Does this really sound like a free country to you? For those American liberals out there who are too blinded by their agenda to see what is already happening to "free countries" around them...take a long look at this article. And consider...is this really where you want America to be?
With the Supreme Court's recent decision to allow government seizure of property for increased tax revenue...we could be looking at a country that "sells out" and turns its back on the true principles America was founded on. Liberals mistakenly claim that "protection of minority from the will of the majority" applies to issues such as gay marriage and abortion (the Constitution say's nothing about the support of sexual deviance and murder) but look the other way when the Constitutional Protection REALLY does apply (protecting private property owners from Corporations, Government, or even other citizens...aka: $$$$$).
Don't think government can take away your right to own property or purchase additional property...it's already happening my friends. The question is...How long before we finally do something about it?!
UK Gov't May Outlaw Second Homes
By Kevin McCandless
June 24, 2005
London - With the age-old battle between town and country heating up once again, the British government moved closer this month towards banning ownership of second homes in popular rural areas.
Replying to a question in the House of Commons, Housing Minister Yvette Cooper said last week the government recognized that there was a "high level of concern" over rich outsiders buying second homes in scenic but impoverished parts of the countryside.
With reports that young people are being priced out of their own home towns in destinations such as the fabled Lake District, Cooper said a rural housing commission would begin next month to consider whether or not to impose sweeping controls.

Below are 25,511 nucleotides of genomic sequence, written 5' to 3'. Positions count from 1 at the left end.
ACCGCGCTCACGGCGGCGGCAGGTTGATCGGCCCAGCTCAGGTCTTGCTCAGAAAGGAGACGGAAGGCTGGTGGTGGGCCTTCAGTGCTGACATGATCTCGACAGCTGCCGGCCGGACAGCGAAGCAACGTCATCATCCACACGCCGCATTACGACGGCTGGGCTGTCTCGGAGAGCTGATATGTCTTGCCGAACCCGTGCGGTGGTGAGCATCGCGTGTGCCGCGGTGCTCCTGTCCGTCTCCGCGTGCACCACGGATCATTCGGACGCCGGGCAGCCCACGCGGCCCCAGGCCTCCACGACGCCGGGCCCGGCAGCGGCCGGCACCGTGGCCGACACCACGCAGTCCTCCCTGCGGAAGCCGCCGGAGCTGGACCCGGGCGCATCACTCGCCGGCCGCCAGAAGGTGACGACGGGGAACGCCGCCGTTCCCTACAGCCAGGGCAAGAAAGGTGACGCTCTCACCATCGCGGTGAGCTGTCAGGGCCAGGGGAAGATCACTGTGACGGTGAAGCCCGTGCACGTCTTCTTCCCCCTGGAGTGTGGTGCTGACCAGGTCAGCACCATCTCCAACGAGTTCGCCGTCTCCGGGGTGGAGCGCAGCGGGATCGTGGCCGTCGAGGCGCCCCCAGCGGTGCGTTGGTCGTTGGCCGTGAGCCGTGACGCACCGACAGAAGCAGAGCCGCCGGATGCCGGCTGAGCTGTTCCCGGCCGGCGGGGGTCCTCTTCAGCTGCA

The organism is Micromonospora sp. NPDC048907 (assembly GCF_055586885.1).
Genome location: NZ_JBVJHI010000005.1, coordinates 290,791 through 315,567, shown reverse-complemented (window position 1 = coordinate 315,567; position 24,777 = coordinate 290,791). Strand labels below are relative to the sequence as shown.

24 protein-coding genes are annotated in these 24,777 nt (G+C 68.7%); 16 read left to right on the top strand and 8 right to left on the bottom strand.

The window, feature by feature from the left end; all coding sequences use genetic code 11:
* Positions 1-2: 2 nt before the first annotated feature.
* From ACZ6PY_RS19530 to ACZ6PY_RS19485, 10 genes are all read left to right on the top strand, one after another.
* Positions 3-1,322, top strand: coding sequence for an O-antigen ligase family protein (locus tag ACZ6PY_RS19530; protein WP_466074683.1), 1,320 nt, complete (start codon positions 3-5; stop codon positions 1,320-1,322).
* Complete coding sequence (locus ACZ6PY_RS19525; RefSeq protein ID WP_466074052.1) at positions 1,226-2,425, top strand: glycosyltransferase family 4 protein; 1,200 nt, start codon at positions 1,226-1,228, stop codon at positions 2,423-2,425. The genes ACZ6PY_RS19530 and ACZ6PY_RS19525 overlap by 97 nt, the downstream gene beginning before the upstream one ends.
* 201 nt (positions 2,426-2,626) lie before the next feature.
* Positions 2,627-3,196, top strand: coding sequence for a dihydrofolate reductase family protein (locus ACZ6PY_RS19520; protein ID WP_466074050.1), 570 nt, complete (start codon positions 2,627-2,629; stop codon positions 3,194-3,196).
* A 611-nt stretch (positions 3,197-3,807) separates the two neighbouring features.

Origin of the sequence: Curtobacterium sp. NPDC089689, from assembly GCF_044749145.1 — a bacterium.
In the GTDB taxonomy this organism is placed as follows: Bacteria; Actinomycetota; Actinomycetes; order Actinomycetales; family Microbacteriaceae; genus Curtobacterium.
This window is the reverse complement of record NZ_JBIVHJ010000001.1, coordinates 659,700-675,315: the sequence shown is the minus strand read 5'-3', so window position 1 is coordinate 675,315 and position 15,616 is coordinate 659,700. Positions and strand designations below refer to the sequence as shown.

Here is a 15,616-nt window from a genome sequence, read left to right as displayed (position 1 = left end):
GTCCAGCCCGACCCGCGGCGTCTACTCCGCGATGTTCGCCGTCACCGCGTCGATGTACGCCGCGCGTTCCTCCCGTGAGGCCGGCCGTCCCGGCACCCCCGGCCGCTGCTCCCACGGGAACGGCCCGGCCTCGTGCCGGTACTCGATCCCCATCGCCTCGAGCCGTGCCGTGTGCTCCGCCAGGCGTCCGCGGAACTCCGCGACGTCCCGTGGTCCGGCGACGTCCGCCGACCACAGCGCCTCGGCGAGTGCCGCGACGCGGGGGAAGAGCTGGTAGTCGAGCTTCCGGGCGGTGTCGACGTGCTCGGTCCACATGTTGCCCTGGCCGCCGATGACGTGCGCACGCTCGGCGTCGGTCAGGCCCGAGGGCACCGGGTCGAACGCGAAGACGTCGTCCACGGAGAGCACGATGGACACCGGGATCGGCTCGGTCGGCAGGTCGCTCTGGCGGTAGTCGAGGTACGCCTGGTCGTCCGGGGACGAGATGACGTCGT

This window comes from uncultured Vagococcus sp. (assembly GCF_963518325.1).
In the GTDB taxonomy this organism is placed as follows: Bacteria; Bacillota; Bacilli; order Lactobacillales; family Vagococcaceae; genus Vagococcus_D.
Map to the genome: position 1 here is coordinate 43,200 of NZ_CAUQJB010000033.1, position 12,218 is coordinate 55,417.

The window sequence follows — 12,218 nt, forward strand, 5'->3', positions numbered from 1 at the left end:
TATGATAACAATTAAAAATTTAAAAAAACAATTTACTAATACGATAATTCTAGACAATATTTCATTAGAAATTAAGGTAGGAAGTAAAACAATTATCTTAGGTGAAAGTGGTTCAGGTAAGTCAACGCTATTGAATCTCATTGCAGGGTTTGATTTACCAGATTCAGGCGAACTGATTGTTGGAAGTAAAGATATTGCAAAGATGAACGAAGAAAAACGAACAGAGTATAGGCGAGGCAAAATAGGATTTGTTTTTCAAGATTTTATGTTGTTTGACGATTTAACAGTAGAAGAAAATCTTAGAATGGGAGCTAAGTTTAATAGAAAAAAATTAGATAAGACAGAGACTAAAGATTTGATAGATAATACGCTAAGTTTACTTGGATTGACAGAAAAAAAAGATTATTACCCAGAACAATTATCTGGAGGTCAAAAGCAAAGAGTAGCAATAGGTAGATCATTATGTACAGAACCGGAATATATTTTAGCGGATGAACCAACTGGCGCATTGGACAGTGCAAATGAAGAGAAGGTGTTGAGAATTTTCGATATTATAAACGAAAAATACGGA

"It is anticipated that the commission will consider whether there is any case for government intervention, through planning control or otherwise, on second homes," she said.
Speaking to the media this week, Sir Sandy Bruce-Lockhart, Conservative Party chairman of the Local Government Association, said that the idea of outlawing second homes in the countryside was ridiculous.
He said town councils already had the power to increase property taxes on part-time owners, and that was enough to deal with the problem.
"'The idea makes no sense at all," Bruce-Lockhart said. "It is interfering with the market. That rarely works, and it erodes personal liberty."
In 1999, then-Environmental Minister Michael Meacher suggested that local councils could be allowed to rezone selected neighborhoods to prohibit second homes. At the same time, he also admitted that he owned a second home in the country.
Currently, other members of the ruling Labor Party, including Cooper and Deputy Prime Minister John Prescott, own homes in areas where the housing market has reportedly soared beyond the reach of middle-class buyers.
"Perhaps we need to zone land in terms of sustainable development," Meacher said. "That could exclude, in some cases, second homes and include affordable housing for people who need it."
Since 2000, the Department of Environment has done two large-scale studies over the future of the countryside that have also considered the issue of affordable housing.
However, countryside groups have complained that little concrete action has been taken.
Jane Hart, spokeswoman for the Rural Housing Trust, a non-profit group that campaigns for affordable homes in the countryside, said that conflict between outsiders and local would-be house owners has existed since the 1970s.
Where middle-class families once preferred to live in large cities, it's now considered fashionable to have a second home in the country.
"Once, it would have been considered desirable to live in a town or the city," Hart said. "Now ... to live in the country is a very desirable thing."
In 2004, a study conducted by Shelter, a housing and homelessness charity, found that second-home ownership had increased by 15 percent within the previous year, mostly as a result of the booming property market. In addition, house prices rose considerably quicker in rural areas than in London.
Yesterday, charity spokeswoman Helen Bird said that her group would take a wait-and-see attitude towards the new housing commission.
"Practical measures to reduce the number of second homes in rural areas are welcome," Bird said. "However, we would need to see much more detail on how the scheme being considered by the rural housing commission would work."